Bill McQueen gives us some critically important pointers. Part 1 of 2
Over my career I have led three companies that faced harassment charges made by employees. Because I had policies and procedures in place and followed them to the letter all were resolved in favor of the company. That is not to say harassment doesn’t happen or that some grievances aren’t legitimate. Rather, it is to say this is an area that is too dangerous to be neglected. It could cost you your company. I reached out to my friend Bill McQueen to share some pointers with us. Bill is the former partner of Anderson – McQueen Funeral Home and is now Managing Partner of McQueen & Siddall a practice he started recently and is growing geometrically. Here is part one of two articles he has written for us.
Harassment is a form of employment discrimination that violates Title VII of the Civil Rights Act of 1964, the Age Discrimination in Employment Act of 1967, (ADEA), and the Americans with Disabilities Act of 1990, (ADA). Harassment is defined as “unwelcome conduct that is based on race, color, religion, sex (including pregnancy), national origin, age (40 or older), disability or genetic information.” Harassment becomes unlawful where 1) enduring the offensive conduct becomes a condition of continued employment, or 2) the conduct is severe or pervasive enough to create a work environment that a reasonable person would consider intimidating, hostile, or abusive.
When most business owners hear the phrase “workplace harassment” certain images typically come to mind. In particular, many funeral home owners may think of “sexual harassment” as being synonymous with “workplace harassment”. With the funeral profession having been male-dominated for many generations, this may have been the primary concern for the owner or manager of a funeral home business. However, they really should not limit their concern to just this aspect.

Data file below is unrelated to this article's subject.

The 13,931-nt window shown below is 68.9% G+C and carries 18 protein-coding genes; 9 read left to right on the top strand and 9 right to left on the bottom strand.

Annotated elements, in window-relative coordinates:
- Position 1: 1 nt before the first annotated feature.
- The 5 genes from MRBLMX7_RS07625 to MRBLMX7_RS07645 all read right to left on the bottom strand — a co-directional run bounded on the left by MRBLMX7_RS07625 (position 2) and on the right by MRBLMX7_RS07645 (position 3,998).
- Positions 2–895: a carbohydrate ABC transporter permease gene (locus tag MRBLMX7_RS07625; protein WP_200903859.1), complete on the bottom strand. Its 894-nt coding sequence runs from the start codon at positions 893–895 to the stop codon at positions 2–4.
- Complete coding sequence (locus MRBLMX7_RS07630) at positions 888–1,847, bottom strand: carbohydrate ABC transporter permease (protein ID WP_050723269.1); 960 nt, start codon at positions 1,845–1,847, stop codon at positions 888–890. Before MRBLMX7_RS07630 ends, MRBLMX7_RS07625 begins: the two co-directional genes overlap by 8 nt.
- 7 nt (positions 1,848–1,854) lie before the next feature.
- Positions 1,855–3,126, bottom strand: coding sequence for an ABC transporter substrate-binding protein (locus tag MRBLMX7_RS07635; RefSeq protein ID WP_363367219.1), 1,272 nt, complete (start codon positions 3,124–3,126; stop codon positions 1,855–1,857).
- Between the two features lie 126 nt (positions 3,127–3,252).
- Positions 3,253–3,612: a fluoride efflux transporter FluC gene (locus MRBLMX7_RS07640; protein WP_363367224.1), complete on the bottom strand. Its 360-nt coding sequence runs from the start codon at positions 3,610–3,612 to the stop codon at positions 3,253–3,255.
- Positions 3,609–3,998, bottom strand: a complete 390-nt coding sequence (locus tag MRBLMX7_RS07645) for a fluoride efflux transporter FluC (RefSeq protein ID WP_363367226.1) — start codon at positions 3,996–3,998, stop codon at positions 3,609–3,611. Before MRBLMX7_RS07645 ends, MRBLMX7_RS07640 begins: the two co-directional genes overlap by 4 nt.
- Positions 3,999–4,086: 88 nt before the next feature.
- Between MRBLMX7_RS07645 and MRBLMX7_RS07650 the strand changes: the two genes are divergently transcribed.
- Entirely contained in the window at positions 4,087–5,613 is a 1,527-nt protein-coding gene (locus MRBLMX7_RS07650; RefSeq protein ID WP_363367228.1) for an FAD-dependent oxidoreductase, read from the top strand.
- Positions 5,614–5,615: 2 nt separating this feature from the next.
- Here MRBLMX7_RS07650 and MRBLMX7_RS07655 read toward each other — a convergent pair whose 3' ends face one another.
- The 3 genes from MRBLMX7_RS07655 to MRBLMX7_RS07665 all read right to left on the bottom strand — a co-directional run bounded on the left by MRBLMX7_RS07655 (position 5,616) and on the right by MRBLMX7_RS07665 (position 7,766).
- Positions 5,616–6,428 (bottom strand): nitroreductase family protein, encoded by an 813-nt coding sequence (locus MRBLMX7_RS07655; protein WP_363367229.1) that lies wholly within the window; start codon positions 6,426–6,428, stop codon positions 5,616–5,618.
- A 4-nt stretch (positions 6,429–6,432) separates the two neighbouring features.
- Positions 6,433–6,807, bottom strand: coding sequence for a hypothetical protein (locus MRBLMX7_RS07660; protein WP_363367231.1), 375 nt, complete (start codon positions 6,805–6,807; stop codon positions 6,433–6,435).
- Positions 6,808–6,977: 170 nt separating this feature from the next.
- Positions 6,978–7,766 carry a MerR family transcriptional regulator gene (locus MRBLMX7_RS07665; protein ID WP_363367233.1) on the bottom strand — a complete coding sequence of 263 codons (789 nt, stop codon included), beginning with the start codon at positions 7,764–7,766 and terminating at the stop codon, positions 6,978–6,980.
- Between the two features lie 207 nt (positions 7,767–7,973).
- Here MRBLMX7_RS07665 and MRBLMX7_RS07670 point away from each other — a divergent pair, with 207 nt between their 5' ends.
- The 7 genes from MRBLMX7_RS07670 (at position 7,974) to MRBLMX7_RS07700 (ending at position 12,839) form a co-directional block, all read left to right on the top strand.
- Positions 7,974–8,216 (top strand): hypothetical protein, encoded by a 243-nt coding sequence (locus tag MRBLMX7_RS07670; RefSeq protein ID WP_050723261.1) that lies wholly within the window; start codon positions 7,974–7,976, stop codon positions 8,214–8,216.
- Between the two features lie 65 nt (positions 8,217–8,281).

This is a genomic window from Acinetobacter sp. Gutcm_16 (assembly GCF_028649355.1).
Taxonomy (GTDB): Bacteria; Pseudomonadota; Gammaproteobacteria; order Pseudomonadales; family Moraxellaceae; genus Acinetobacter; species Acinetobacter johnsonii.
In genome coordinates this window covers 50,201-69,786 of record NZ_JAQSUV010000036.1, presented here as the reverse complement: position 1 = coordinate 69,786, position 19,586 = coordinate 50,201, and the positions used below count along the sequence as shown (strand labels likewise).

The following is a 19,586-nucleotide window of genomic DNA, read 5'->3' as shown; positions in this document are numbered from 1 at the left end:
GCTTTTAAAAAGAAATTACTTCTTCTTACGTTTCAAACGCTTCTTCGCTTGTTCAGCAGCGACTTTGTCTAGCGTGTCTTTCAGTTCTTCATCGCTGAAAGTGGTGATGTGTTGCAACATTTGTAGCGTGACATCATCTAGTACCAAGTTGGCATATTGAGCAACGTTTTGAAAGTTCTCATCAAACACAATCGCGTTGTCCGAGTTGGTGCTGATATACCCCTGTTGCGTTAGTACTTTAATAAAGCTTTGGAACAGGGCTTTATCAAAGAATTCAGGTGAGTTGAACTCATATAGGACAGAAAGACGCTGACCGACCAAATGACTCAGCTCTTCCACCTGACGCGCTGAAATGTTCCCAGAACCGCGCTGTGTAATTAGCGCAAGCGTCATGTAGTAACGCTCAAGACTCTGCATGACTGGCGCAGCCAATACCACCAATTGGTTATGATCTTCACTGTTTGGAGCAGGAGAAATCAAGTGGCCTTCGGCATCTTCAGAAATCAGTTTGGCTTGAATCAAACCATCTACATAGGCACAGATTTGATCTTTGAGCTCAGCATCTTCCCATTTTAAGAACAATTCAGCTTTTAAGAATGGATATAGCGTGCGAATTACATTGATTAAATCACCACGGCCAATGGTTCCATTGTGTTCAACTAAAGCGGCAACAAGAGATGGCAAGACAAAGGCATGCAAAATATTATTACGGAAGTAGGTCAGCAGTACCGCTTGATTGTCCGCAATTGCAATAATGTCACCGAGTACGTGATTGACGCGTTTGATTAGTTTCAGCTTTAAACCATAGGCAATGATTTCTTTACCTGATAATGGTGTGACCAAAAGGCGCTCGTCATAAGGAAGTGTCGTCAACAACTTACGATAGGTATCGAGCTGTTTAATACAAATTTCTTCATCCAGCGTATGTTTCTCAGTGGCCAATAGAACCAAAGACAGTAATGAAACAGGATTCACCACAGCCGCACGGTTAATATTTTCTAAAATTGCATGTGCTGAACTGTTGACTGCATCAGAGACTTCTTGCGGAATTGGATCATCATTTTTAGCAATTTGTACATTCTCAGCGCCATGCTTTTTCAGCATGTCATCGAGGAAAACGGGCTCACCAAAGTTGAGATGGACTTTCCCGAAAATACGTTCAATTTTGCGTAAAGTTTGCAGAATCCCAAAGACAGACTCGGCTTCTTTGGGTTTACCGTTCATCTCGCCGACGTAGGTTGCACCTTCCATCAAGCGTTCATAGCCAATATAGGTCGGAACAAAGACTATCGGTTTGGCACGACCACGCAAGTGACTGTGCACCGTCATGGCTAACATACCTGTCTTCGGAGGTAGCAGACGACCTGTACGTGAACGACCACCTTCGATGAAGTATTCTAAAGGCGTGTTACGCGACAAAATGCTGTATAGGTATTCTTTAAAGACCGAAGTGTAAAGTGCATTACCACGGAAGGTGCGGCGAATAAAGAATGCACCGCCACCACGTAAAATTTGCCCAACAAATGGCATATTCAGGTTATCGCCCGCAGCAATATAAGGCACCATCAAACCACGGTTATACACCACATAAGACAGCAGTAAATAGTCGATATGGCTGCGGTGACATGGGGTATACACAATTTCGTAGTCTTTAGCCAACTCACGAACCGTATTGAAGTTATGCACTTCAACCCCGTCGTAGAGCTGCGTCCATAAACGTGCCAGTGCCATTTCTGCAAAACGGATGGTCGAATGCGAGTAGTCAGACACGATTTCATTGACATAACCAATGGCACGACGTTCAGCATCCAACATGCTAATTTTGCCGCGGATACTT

Workplace harassment law has a remarkable breadth of reach especially in the area of restriction of speech in the workplace. This restriction goes well beyond the slurs, hardcore pornography, repeated vulgar sexual propositions and the like. Workplace harassment laws can affect many types of speech, among other things, including political statements, religious proselytizing, legitimate art, sexually themed jokes, and other kinds that are generally seen as being entirely constitutionally protected.
Note what the definition does not require. It does not require that the speech consist of obscenity or fighting words or threats or other constitutionally unprotected statements. It does not require that the speech be profanity or pornography, which some have considered “low value.” Under the definition, it is eminently possible for political, religious, or social commentary, or “legitimate” art, to be punished.
Courts have found “unwelcome conduct” to include religious articles in employee newsletters or Christian-themed verses on paychecks. One court found that the use of the words “foreman” and “draftsman” could rise to the level of sexual harassment. Courts have held that the workplace environment can be considered a hostile environment even if the affected employee is not present when the affected action takes place. This case involved an employee who later became aware of a “racially derogatory comment or joke” told by a fellow employee and that second hand knowledge alone was enough of an impact to create the “hostile environment”. Last, courts have held that even a single incident of prohibited speech can be sufficient to meet the “severe or pervasive” in nature requirement.
So, if you are a funeral home owner, you might feel that the courts will bend over backwards to find in favor of an employee who brings a harassment claim against your business. Unfortunately, your viewpoint is very much on point. In my experience, often these claims are being made after you have terminated an employee for other poor job performance reasons. That is why for your protection, and the protection of your business, you need to take the necessary steps to prevent or reduce the likelihood of a harassment claim being successful. As with many areas of the law, much of your protection will lay in how well you document the steps you have taken to prevent the cause of action from occurring in your workplace.
In my next blog post, I will share some preventative steps that every funeral home owner should take to reduce the probability of a successful harassment claim against his business.
NEXT WEEK PART 2 “MINIMIZING THE POTENTIAL FOR HARASSMENT IN YOUR FUNERAL HOME.”